Jaguar Genome Project

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The Jaguar Genome Project is a multi-national effort led by the Carnivore Genetics Research Group at PUCRS, Brazil. It aims to characterize the genome of the jaguar (Panthera onca) using a diverse array of approaches, and to employ the resulting genomic resources to perform comparative analyses with other mammals, as well as in-depth population-level studies. As the latter analyses advance, the project aims to continuously provide useful information to improve ongoing conservation and management strategies on behalf of endangered jaguar populations.

The project was initiated in 2011 as a partnership of Brazilian institutions, and was soon afterwards endorsed by the Genome10K consortium. It subsequently grew to include partner institutions from several other countries, which currently participate in data collection and analyses.

 

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Currently, the following institutions are members of the project:

  • Laboratory of Genomics and Molecular Biology, School of Sciences, PUCRS, Brazil
  • Center of Excellence in Bioinformatics, FIOCRUZ/MG, Brazil
  • Center of Functional Genomics – ESALQ, Brazil
  • Instituto Pró-Carnívoros, Brazil
  • Centro Nacional de Pesquisa e Conservação de Predadores Naturais – CENAP/ICMBio, Brazil
  • Zoológico de Sorocaba, Brazil
  • Department of Veterinary Integrative Biosciences, Texas A&M University, USA
  • Theodosius Dobzhansky Center for Genome Bioinformatics, Russia
  • University of California, Berkeley, USA
  • University College Dublin, Ireland
  • University of Porto, Portugal
  • CRG-Centre for Genomic Regulation, Spain
  • IBYME-CONICET, Argentina
  • Smithsonian Institution, USA
  • Instituto Onça-Pintada, Brazil
  • Instituto de Pesquisas Ecológicas, Brazil
  • Instituto de Desenvolvimento Sustentável Mamirauá, Brazil
  • Panthera Foundation – Brazil
  • Universidade Federal de São João del Rei, Brazil
  • Estação Ecológica Taiamã – ICMBio, Brazil
  • Projeto Onçafari, Brazil

This page will provide an updated list of publications deriving from the Jaguar Genome Project, as they become available.

The first paper describing the jaguar genome, along with evolutionary analyses comparing it to the other four species of the Panthera genus, was published in 2017:

Figueiró HV et al. 2017. Genome-wide signatures of complex introgression and adaptive evolution in the big cats.
Science Advances 19 Jul 2017: Vol. 3, no. 7, e1700299
DOI: 10.1126/sciadv.1700299
http://advances.sciencemag.org/content/3/7/e1700299

 

In addition, we provide below a list of other publications by members of the Jaguar Genome Project, focusing on genetic, evolutionary and conservation aspects of Panthera onca:

1. Srbek-Araujo AC et al. (in press). Worrisome isolation: non-invasive genetic analyses shed light on the critical status of a remnant jaguar population. J. Mammalogy.

2. Paviolo A et al. 2016. A biodiversity hotspot losing its top predator: The challenge of jaguar conservation in the Atlantic Forest of South America. Scientific Reports 6: 37147. doi: 10.1038/srep37147.

3. Valdez FP et al. 2015. Population genetics of jaguars (Panthera onca) in the Brazilian Pantanal: molecular evidence for demographic connectivity on a regional scale. Journal of Heredity 106 (Special Issue): 503-511.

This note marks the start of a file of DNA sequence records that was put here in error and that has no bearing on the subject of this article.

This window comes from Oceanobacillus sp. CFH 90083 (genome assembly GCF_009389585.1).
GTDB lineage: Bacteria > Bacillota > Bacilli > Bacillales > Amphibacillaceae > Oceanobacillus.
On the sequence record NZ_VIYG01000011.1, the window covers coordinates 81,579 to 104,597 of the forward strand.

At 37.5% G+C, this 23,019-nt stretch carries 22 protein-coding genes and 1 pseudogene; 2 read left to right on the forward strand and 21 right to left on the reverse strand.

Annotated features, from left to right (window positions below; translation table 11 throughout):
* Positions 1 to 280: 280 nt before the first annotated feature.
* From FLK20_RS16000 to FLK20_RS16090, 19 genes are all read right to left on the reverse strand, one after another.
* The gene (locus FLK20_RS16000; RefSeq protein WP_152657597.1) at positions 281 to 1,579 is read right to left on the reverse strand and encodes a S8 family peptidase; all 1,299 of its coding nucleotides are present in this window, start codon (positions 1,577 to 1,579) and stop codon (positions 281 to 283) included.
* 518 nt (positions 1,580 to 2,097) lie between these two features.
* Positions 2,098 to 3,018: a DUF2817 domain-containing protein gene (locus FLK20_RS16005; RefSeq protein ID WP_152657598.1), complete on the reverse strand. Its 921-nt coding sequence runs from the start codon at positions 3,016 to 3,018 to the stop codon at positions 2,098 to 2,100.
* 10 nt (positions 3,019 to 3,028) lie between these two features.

4. Galetti M et al. 2013. Atlantic rainforest’s jaguars in decline. Science 342: 930.

5. Haag T et al. 2010. Molecular tracking of jaguar melanism using faecal DNA. Conservation Genetics 11: 1239-1242.

6. Haag T et al. 2010. The effect of habitat fragmentation on the genetic structure of a top predator: loss of diversity and high differentiation among remnant populations of Atlantic Forest jaguars (Panthera onca). Molecular Ecology 19: 4906-4921.

7. Haag T et al. 2009. Development and testing of an optimized method for DNA-based identification of jaguar (Panthera onca) and puma (Puma concolor) faecal samples for use in ecological and genetic studies. Genetica (The Hague) 136, 505-512.

8. Eizirik E et al. 2008. Jaguar conservation genetics. Cat News Special Issue 4 – The jaguar in Brazil: 31-34.

9. Soares TN et al. 2006. Paternity Testing and Behavioral Ecology: a case study of jaguars (Panthera onca) in Emas National Park, central Brazil. Genetics and Molecular Biology 29: 735-740.

10. Eizirik E et al. 2003. Molecular genetics and evolution of melanism in the cat family. Current Biology 13: 448-453.

11. Eizirik E et al. 2002. Analisis de la viabilidad de poblaciones de jaguar: evaluacion de parametros y estudios de caso en tres poblaciones remanentes del sur de Sudamerica. In El jaguar en el nuevo milenio: una evaluación de su condición actual, historia natural y prioridades para su conservación (Medellín, R.A.; Chetkiewicz, C.; Rabinowitz, A.; Redford, K.H.; Robinson, J.G.; Sanderson, E.; Taber, A., eds.). Mexico, D.F.: Prensa de la Universidad Nacional Autônoma de México / Wildlife Conservation Society.

12. Johnson WE et al. 2002. Evolucion y genetica de poblaciones del jaguar: implicaciones para los esfuerzos futuros de conservacion. In El jaguar en el nuevo milenio: una evaluación de su condición actual, historia natural y prioridades para su conservación (Medellín, R.A.; Chetkiewicz, C.; Rabinowitz, A.; Redford, K.H.; Robinson, J.G.; Sanderson, E.; Taber, A., eds.). Mexico, D.F.: Prensa de la Universidad Nacional Autonoma de Mexico / Wildlife Conservation Society.

13. Kim J et al. 2001. 2001. Structure and patterns of sequence variation in the mitochondrial DNA control region of the great cats. Mitochondrion 14: 279-292.

14. Eizirik E et al. 2001. Phylogeography, population history and conservation genetics of jaguars (Panthera onca, Mammalia, Felidae). Molecular Ecology 10: 65-79.